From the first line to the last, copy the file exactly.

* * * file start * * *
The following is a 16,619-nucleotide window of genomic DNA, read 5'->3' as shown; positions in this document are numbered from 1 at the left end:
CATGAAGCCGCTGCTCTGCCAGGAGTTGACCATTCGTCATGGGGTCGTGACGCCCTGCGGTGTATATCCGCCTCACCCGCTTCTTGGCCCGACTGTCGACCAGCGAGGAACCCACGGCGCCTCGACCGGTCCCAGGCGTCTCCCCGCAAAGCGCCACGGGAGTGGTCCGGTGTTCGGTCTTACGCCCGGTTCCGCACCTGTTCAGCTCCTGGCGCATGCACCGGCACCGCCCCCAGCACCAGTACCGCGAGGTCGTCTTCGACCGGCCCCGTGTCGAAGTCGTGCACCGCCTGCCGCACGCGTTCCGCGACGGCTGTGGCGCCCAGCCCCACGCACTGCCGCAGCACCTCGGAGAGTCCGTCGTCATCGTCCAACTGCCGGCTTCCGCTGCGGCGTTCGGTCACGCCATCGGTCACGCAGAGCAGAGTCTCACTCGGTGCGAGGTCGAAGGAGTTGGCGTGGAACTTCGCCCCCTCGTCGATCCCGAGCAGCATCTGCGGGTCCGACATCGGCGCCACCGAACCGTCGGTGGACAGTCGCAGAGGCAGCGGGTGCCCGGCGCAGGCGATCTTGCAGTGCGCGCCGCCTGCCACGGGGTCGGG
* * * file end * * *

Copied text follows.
The following is a 16,619-nucleotide window of genomic DNA, read 5'->3' as shown; positions in this document are numbered from 1 at the left end:
CATGAAGCCGCTGCTCTGCCAGGAGTTGACCATTCGTCATGGGGTCGTGACGCCCTGCGGTGTATATCCGCCTCACCCGCTTCTTGGCCCGACTGTCGACCAGCGAGGAACCCACGGCGCCTCGACCGGTCCCAGGCGTCTCCCCGCAAAGCGCCACGGGAGTGGTCCGGTGTTCGGTCTTACGCCCGGTTCCGCACCTGTTCAGCTCCTGGCGCATGCACCGGCACCGCCCCCAGCACCAGTACCGCGAGGTCGTCTTCGACCGGCCCCGTGTCGAAGTCGTGCACCGCCTGCCGCACGCGTTCCGCGACGGCTGTGGCGCCCAGCCCCACGCACTGCCGCAGCACCTCGGAGAGTCCGTCGTCATCGTCCAACTGCCGGCTTCCGCTGCGGCGTTCGGTCACGCCATCGGTCACGCAGAGCAGAGTCTCACTCGGTGCGAGGTCGAAGGAGTTGGCGTGGAACTTCGCCCCCTCGTCGATCCCGAGCAGCATCTGCGGGTCCGACATCGGCGCCACCGAACCGTCGGTGGACAGTCGCAGAGGCAGCGGGTGCCCGGCGCAGGCGATCTTGCAGTGCGCGCCGCCTGCCACGGGGTCGGG